The Nippon Ham Fighters evened the Japan Series at two games apiece in a come-from-behind 3-1 Game 4 win over the Hiroshima Carp on Wednesday.
Before 40,599 at Sapporo Dome, Brandon Laird’s second home run of the series, a two-out, two-run shot in the eighth off right-hander Jay Jackson, broke a 1-1 tie for Nippon Ham’s biggest lead of the series yet.
Sho Nakata, who tied the game at one in the sixth with his first home run of the series, drew a seven-pitch, one-out walk and was on first when Laird connected on a 1-2 pitch from Jackson.
“You know, just get a good pitch I can hit,” Laird said of facing Hiroshima’s setup man. “Jackson’s a good pitcher. He’s got a good slider and I was just hoping he made a mistake and, you know, I didn’t try to do too much and I put a good swing on it.”
“It felt great. I know I hit it good, but I was just hoping it got over the fence and once I saw it go over and heard you guys cheer, it was unbelievable feeling.”
Laird said he had been exasperated by his previous three trips to the plate.
“There were some calls that could have gone either way, and I was frustrated,” Laird said. “I had to take care of that myself.”
Jackson credited Laird for making the most of his mistake.
“I was throwing some pretty good pitches, but that was the one I made a mistake on,” said Jackson. “It didn’t move as much as I wanted it to and he took advantage of it.”
Veteran lefty Naoki Miyanishi ended the game by striking out No. 3 hitter Yoshihiro Maru with the bases loaded to earn the save, in place of injured closer Chris Martin.
Carp starter Akitake Okada stranded six base runners through three scoreless innings before Hiroshima broke the ice against fellow rookie Hirotoshi Takanashi, who was having as much trouble locating his pitches as the Carp were making hard contact on them.
Takanashi walked one batter each in the second and third, and two more in the fourth, when the Carp scored without a hit. Although the leadoff runner was caught stealing, Brad Eldred’s two-out sky-high popup brought a run home when the Fighters couldn’t decide who should catch it.
Three fielders converged but center fielder Hiromi Oka neglected to take charge. As the trio stood and watched, right fielder Kensuke Kondo raced in to try and make a desperate catch but failed, and was charged with an error.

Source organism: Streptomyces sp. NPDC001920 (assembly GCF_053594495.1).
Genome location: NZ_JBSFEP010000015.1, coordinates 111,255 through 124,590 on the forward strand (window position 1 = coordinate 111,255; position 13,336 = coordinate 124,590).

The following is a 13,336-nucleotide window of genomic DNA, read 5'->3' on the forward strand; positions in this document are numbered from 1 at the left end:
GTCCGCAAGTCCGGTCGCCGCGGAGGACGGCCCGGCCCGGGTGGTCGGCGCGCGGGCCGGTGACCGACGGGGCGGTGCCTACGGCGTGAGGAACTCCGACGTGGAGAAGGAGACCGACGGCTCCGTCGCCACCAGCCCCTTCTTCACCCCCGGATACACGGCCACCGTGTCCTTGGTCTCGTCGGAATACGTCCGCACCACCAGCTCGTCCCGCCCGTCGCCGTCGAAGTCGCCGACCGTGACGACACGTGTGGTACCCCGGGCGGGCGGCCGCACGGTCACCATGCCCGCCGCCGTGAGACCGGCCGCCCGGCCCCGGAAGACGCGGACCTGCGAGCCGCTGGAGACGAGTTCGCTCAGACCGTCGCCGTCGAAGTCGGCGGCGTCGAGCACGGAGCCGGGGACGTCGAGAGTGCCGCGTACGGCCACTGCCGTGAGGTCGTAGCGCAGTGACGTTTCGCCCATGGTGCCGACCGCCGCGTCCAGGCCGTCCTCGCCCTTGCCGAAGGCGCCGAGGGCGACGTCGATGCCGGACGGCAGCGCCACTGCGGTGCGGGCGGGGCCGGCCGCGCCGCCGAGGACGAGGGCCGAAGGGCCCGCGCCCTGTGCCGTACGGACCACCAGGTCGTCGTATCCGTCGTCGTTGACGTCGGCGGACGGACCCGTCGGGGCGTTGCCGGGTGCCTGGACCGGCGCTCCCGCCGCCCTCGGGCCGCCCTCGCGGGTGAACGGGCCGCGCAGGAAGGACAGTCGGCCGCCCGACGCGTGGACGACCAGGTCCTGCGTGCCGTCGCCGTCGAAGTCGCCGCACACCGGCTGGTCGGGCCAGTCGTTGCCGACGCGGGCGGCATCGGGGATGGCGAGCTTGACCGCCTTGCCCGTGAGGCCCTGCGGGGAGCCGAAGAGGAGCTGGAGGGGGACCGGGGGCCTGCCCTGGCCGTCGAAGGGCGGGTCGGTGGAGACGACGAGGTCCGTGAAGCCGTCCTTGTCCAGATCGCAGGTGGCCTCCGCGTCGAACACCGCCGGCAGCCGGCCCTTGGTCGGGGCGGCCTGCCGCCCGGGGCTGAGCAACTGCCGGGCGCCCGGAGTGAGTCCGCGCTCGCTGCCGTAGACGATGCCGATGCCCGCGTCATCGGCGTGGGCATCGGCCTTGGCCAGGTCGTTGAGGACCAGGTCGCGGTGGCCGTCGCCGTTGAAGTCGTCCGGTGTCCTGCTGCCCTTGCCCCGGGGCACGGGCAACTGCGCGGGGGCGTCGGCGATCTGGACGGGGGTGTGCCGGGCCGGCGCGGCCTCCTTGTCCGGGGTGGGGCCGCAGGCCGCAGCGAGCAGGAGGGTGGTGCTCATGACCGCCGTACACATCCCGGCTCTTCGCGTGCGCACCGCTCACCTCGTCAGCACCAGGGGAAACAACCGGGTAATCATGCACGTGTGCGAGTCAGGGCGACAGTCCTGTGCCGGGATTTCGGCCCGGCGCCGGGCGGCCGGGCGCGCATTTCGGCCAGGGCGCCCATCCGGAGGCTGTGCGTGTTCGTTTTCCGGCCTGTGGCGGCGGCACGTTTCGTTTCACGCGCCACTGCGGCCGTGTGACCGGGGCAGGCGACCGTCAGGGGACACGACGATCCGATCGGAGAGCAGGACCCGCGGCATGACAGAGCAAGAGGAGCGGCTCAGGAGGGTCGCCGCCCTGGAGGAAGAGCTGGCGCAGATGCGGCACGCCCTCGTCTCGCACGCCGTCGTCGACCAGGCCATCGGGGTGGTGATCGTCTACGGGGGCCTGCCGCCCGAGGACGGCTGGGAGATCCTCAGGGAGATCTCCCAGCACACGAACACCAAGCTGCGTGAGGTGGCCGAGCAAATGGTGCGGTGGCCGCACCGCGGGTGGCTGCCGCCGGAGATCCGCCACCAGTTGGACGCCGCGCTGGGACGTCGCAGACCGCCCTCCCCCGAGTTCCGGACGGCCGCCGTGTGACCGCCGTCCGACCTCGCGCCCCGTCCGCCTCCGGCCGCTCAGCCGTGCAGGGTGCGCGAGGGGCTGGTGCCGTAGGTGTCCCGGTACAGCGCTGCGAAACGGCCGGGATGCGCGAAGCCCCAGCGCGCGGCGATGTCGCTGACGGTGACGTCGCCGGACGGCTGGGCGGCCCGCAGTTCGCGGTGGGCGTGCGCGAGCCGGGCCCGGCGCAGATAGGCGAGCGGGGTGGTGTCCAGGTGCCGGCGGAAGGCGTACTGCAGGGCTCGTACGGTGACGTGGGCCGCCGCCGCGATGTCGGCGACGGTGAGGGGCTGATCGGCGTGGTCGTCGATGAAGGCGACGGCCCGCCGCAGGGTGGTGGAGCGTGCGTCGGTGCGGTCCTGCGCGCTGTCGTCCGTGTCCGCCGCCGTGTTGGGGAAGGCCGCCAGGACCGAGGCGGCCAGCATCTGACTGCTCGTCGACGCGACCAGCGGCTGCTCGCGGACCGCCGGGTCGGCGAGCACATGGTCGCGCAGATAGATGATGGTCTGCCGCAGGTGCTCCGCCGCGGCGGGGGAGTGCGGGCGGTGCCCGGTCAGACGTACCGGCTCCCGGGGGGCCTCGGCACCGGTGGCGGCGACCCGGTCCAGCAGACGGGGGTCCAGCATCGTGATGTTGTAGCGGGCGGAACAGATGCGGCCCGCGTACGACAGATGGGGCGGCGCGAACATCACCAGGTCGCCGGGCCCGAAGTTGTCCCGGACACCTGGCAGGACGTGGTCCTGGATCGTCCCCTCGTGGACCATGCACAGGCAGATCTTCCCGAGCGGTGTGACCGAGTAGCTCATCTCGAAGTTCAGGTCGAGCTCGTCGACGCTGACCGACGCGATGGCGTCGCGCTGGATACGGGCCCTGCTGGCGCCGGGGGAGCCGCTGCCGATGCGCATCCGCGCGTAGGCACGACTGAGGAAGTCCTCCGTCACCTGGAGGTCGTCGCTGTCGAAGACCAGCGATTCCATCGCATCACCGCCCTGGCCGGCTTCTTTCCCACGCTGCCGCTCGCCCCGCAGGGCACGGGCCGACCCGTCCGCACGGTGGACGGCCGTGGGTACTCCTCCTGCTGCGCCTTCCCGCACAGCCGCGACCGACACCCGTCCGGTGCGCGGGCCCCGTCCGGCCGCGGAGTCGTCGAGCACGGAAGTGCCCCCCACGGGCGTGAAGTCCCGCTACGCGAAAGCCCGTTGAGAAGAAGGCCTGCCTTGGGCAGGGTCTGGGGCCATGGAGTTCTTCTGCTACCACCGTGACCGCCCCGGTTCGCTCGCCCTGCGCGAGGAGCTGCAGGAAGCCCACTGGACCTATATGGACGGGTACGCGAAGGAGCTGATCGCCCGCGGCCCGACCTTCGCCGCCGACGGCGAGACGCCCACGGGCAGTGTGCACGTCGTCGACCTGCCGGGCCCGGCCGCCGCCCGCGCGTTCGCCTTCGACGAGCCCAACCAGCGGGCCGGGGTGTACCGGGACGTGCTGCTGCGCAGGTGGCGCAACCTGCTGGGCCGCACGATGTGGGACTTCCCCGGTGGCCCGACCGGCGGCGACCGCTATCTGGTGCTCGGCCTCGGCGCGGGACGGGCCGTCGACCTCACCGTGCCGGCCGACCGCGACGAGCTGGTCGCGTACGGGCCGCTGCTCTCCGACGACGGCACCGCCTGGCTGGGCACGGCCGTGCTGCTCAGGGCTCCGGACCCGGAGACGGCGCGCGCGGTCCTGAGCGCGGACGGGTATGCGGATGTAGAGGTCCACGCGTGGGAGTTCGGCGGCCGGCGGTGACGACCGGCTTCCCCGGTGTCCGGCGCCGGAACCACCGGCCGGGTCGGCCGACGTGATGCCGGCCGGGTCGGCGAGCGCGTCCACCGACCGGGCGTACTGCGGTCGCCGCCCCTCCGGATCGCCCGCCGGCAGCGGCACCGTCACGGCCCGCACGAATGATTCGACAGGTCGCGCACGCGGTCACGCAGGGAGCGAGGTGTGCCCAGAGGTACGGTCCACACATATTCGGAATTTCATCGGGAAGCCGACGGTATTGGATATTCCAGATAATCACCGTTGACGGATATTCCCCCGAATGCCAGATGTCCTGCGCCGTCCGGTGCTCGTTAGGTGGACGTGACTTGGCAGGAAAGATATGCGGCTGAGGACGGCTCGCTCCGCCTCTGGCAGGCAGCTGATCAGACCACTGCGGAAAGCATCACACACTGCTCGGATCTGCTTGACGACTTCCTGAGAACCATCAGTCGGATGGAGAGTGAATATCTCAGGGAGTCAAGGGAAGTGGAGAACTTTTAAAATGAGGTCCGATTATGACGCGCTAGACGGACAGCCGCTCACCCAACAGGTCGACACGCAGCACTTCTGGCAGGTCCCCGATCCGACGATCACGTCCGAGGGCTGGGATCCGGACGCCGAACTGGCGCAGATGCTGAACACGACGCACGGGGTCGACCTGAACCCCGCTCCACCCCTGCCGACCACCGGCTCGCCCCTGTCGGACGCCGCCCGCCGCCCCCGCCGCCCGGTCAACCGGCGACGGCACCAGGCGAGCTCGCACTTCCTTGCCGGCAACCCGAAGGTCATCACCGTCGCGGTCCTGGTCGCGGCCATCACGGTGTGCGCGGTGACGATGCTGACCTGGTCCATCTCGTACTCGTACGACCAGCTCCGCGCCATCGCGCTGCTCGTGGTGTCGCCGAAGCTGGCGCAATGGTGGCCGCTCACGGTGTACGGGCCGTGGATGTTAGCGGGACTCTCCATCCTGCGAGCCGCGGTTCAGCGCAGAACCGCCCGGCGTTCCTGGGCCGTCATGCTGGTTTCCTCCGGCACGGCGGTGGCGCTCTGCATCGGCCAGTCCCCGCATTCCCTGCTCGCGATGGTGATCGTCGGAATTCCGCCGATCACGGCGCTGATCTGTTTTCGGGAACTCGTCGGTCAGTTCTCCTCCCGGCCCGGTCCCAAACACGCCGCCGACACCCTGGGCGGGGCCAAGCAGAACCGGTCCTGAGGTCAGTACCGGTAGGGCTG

Okada appeared to have a rhythm going after escaping a two-out, two-on jam in the third and retired seven straight batters. That ended with his first pitch of the sixth inning, however.
Trying to throw a low slider, Okada hung it, and cleanup hitter Nakata made him pay by hitting it into the left-field bleachers.
“They’d been attacking me that way, so I was looking for a slider,” Nakata said.
Although Okada was constantly under pressure through the first three innings, he was the first Carp pitcher in the series to shut down the Fighters’ biggest threat, pitcher-designated hitter Shohei Otani, retiring the left-handed-hitting slugger all three times he faced him.
Otani, who had five hits so far, went 0-for-4, lowering his batting average in the series to .417.
Okada allowed a run on four hits, three walks and six strikeouts over six innings. Takeru Imamura worked a scoreless seventh for Hiroshima.
Takanashi left after five, having walked five, allowed two hits and an unearned run while striking out two. He was replaced by right-hander Anthony Bass.
The winning pitcher in Tuesday’s 4-3 comeback victory, Bass worked two scoreless innings. Keisuke Tanimoto worked a scoreless eighth that ended with a base runner caught stealing at second.
Oka made up for his earlier mental mistake with a tremendous leaping catch against the wall to rob pinch hitter Tetsuya Kokubo of a one-out, extra-base hit. But a two-out walk and singles by Kosuke Tanaka and Ryosuke Kikuchi loaded the bases before Miyanishi slammed the door shut.
Game 5 will be at Sapporo Dome on Thursday, when Fighters rookie Takayuki Kato will take the mound against Sawamura Award-winning lefty Kris Johnson.
The series will move back to Hiroshima’s Mazda Stadium for Game 6 on Saturday.